John Hennessy replaces Eric Schmidt as Alphabet Inc’s Executive Chairman

In the last two years, a slew of new talent, including Sundar Pichai as Google’s CEO, Ruth Porat as its CFO, Susan Wojcicki as YouTube’s CEO, and Diane Greene as senior VP of Google’s enterprise business, have played a greater role in the firm and has been its public face.

In a regulatory filing, Alphabet Inc stated it has replaced Eric Schmidt from its Executive Chairman with board veteran John Hennessy, a former Stanford University president who is also one of Google’s first users.

Hennessy, 65, a computer scientist with expertise in chip design has deep rooted connections with Silicon Valley; he joined Google’s board in 2004 before the company went public.

Hennessy was also a dean of Stanford’s engineering school when students Sergey Brin and Larry Page developed Google and he was an early tester of their technology.

Unlike Schmidt who was an Alphabet employee, Hennessy will be a non-executive chairman.

“It’s a privilege!” said Hennessy when asked on the new role.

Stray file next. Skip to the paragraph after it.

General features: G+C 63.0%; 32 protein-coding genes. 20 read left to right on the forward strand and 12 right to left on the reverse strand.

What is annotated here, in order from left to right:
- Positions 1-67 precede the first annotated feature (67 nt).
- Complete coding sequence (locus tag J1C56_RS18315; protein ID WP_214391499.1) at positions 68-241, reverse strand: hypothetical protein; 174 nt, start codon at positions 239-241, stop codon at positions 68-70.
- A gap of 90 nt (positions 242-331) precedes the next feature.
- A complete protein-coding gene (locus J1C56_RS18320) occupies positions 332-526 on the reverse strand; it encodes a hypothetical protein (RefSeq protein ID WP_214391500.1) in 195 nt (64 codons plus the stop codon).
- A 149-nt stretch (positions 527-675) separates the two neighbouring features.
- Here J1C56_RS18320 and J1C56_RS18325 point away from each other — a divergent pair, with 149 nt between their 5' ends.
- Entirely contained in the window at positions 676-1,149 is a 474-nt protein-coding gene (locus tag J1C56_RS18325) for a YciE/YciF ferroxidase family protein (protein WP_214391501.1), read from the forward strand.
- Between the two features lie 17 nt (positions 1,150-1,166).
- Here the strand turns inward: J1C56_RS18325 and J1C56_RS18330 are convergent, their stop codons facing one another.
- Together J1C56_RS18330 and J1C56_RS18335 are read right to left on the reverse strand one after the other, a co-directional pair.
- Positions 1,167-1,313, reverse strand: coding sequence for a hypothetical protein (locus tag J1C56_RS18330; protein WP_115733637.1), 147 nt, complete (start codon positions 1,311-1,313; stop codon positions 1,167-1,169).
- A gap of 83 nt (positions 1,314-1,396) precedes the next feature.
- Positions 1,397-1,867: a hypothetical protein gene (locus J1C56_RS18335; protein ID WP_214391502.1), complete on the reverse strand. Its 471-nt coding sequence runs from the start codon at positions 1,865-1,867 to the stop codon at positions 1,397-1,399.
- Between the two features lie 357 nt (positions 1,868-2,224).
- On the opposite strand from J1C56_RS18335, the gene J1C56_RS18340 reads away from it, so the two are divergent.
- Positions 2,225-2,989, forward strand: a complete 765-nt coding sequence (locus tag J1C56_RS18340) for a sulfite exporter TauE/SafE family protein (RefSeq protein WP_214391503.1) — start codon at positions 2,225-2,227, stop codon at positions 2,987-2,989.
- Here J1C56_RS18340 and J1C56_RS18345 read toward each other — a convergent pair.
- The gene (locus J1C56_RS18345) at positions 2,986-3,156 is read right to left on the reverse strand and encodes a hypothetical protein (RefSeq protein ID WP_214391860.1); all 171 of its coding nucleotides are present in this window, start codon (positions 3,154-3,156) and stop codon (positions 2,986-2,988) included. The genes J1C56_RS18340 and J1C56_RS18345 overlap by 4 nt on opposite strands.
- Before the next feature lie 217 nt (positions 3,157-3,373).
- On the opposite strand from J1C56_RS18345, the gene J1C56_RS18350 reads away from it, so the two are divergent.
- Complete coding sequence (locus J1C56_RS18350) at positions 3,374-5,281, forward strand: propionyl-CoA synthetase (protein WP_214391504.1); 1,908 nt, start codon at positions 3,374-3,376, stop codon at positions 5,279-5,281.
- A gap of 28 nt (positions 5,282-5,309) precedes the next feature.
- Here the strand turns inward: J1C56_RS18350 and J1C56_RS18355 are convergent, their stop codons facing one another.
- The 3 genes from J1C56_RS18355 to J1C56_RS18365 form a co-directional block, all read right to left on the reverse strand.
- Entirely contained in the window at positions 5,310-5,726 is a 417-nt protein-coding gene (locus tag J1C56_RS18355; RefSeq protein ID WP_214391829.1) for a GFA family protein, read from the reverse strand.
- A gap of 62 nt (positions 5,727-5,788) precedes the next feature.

Another member who will be retiring from Alphabet’s board will be Shirley Tilghman who has announced her retirement effective from February 15, said the filing to the U.S. SEC.

Tilghman did not respond to a request to comment.

Schmidt’s departure as Executive Chairman ends a 17 year run in the company wherein he played a central role in building a promising startup called Google into a global technology giant.

He will remain on Alphabet’s board as an adviser on technical and science issues.

Hennessy’s chairmanship comes at a time when Google is coming under attack by privacy advocates, lawmakers and other groups stating that the search engine giant has too much control over how people connect with one another in the digital age.

Google along with other tech giants, including Facebook, have been blasted for allowing extremist contents, misleading news on the their sites and search results.

Alphabet’s peers in its biggest business, online advertising, have long complained on anti-competitive practices which could become more relevant with the firm collecting consumer data from its smart speakers, smart cars, and facial recognition software products.

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Categories: Creativity, Entrepreneurship, HR & Organization, Strategy

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